Brazil: Getting Acquainted with Rio & Heading South
My return trip to Rio + visiting Iguazu Falls and Porte Alegre
Most Meaningful: Getting cleansed by the Iguazu waterfalls
Travel Tip: Find balance between spending time with friends and travelling solo
After passing the first part of my trip with friends, I returned to Rio solo to try and get to know her better. I used resources like Airbnb and CouchSurfing to find things to do that would let me see the local side of Rio, rather than just hitting up the usual tourist hotspots (sorry Christ the Redeemer).
A particular highlight was a tour of Rocinha, Rio’s biggest favela, with an American named Dylan who works for a non-profit supporting this poor ‘shanty’ community. We were taken around the favela and given an opportunity to speak to locals about their lives. Interestingly, even people who can afford to move away often choose to continue to live in the favela to be close to their families. Their presence is so important to supporting the micro-economy of the favela that support ‘its own’, and looks after the poorer people who really do have no choice but to live here in Rocinha. Although infamous for violence, I felt safe and welcome while walking the streets of Rocinha, but this was as an invited guest of the community. If entering the area alone, I was told to expect a very different experience.
As well as meeting members of the community, we also assisted a local artist paint a street graffiti mural, and it was impressive to see how these things are actually produced. We also witnessed a capoeira roda. Capoeira is a Brazilian martial art that combines combat with dance, to hide the intentions of fighters, and sets the whole thing to music. It is a joyous form of combat will of sound and jokes and tricks that could only come out of a country like Brazil.
One evening I joined a group Night out in Lapa, an area with some of Rio’s best nightlife. We started the evening in the home of a local Carioca (person from Rio) and learned the secret to making a good Caipirinha. We then made our way to a Samba Club and had a lesson on how to dance like a Brazilian (though I’m not sure if any if us gringos really mastered it). This prepared us for a visit to a traditional Samba de Roda. Everyone stands in a circle, playing instruments, singing and clapping. Dancers then enter the circle (called a roda) to show off their moves while soaking up the energy of the surrounding group.
Again, I only had a few days in Rio, as I decided to head to Iguazu falls with my friend Vivien. Located on the border between Argentina and Brazil, Iguazu is the largest waterfall system in the world, though the most impressive falls are actually on the Argentine side. We spent three days there walking the trails, swimming in the many waterholes, and letting the water of some of the less forceful waterfalls pelt down on us, cleansing us and filling us with the axé of Brazil.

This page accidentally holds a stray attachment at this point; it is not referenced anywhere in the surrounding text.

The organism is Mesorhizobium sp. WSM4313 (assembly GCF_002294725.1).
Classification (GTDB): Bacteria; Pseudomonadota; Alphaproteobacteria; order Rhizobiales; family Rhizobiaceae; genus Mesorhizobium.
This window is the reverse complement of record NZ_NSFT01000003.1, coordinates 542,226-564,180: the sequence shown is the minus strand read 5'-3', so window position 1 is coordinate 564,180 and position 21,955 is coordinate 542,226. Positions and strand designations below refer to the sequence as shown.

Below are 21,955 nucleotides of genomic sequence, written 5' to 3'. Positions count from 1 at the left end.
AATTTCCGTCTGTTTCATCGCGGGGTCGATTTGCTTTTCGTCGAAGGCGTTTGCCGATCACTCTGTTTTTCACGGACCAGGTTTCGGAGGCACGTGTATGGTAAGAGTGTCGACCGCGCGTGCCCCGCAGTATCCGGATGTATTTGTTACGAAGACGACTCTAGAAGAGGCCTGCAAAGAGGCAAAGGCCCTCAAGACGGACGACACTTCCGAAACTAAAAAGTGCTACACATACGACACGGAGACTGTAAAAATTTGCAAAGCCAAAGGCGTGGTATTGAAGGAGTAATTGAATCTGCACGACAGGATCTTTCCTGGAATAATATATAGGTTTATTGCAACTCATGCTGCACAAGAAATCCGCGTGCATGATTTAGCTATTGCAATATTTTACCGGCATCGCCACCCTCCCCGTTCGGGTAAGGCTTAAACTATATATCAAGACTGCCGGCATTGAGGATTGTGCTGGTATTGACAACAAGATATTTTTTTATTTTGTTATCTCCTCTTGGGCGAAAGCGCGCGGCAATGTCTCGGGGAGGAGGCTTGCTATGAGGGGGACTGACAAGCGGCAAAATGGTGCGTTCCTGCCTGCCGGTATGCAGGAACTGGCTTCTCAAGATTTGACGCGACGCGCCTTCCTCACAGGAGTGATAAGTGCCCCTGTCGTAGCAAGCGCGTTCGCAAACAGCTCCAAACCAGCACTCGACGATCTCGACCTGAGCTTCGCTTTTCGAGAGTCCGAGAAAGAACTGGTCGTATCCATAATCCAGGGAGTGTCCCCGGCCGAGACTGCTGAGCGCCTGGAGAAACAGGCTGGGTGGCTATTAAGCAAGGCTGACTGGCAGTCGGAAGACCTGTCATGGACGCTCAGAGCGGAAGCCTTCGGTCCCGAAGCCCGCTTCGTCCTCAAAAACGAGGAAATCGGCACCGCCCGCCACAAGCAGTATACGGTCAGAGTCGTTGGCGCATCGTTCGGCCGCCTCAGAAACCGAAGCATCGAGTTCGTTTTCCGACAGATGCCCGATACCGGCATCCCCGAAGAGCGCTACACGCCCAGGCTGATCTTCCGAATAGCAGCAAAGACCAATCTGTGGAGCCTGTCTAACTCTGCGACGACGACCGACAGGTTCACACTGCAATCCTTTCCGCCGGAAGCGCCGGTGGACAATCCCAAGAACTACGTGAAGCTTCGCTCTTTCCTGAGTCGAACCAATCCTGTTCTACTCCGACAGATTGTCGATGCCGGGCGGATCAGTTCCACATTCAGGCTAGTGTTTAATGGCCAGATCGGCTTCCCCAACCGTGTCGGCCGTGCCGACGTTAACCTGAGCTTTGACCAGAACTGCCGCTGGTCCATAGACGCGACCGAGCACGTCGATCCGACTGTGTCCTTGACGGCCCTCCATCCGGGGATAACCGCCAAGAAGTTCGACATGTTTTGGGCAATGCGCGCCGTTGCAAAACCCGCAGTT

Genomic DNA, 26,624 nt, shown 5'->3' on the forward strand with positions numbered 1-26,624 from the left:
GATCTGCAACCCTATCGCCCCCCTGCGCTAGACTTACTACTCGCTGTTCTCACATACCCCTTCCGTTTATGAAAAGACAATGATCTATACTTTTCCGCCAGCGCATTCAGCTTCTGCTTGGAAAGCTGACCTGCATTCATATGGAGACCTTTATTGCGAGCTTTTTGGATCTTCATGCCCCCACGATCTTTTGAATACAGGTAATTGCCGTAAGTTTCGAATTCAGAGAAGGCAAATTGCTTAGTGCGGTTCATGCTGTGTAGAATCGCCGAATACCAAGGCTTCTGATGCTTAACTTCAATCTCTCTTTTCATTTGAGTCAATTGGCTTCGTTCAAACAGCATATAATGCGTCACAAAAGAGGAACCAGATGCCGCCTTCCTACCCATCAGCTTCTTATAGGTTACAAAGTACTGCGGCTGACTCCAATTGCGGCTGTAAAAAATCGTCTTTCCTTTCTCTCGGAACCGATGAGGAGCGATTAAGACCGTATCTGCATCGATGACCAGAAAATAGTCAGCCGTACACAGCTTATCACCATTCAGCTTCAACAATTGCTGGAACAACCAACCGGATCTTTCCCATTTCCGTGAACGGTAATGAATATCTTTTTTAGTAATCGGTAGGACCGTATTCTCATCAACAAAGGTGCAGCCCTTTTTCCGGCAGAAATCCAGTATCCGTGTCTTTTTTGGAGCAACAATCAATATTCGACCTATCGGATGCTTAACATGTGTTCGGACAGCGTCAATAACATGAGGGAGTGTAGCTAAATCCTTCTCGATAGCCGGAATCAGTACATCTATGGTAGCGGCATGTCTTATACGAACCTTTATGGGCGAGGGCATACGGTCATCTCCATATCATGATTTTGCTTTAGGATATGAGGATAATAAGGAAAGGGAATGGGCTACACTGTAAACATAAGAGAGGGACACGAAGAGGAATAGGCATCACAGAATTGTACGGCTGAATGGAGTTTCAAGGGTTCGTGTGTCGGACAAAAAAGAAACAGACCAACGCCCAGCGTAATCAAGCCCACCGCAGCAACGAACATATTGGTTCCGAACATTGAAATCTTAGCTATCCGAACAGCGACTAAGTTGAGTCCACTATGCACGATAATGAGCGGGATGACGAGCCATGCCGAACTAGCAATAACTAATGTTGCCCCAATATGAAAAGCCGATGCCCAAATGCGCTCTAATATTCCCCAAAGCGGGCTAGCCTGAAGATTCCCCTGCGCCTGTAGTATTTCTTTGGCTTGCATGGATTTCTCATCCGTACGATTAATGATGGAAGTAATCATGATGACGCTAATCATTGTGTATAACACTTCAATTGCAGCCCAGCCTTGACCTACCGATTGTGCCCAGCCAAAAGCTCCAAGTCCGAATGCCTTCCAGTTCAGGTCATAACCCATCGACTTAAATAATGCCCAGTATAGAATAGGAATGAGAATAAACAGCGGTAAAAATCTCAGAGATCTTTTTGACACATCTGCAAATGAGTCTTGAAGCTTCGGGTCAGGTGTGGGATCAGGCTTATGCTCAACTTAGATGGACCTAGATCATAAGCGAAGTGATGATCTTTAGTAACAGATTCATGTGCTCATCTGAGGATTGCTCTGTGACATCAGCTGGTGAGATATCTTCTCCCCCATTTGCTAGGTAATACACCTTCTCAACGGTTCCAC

Finally, before leaving Brazil (at least for now), I passed through Porto Alegre, the capital of the southern state of Rio Grande do Sul close to Uruguay, my next destination. The city was decidedly more European than the other places I visited in Brazil, mixing Portuguese, Spanish, Italian and German culture in a distinctively Brazilian way. The city also has a proud gaucho culture – gauchos are South American cowboys – and some of the best beef in the country. They are very proud of their churrasco (bbq), which is a must-eat while in the area.
Again, I found myself in the city just in time for a party, this time of Brazilian independence day on September 7th. This meant lots of activity on the street and lots of opportunities to meet and talk to locals. I stayed right near Farroupilha Park, which had some great live music on most nights, and there were some really good Portuguese seafood restaurants nearby. I certainly did not go hungry in Porto Alegre!
Goodbye Brazil, For Now
One of the things that struck me most about Brazil during my short time there was just how big it is, and how different it is depending on where you go. But everywhere I went the culture was truly rich and compelling. Coming to Brazil off the back of my African travels also gave me some insight into what makes Afro-Brazilian culture distinct. Brazilian culture is joyous, always full of sound and music and motion. It is uplifting, even in the face of struggles with poverty, inequality, violence and crime. Brazil is a happy place.
Until next time.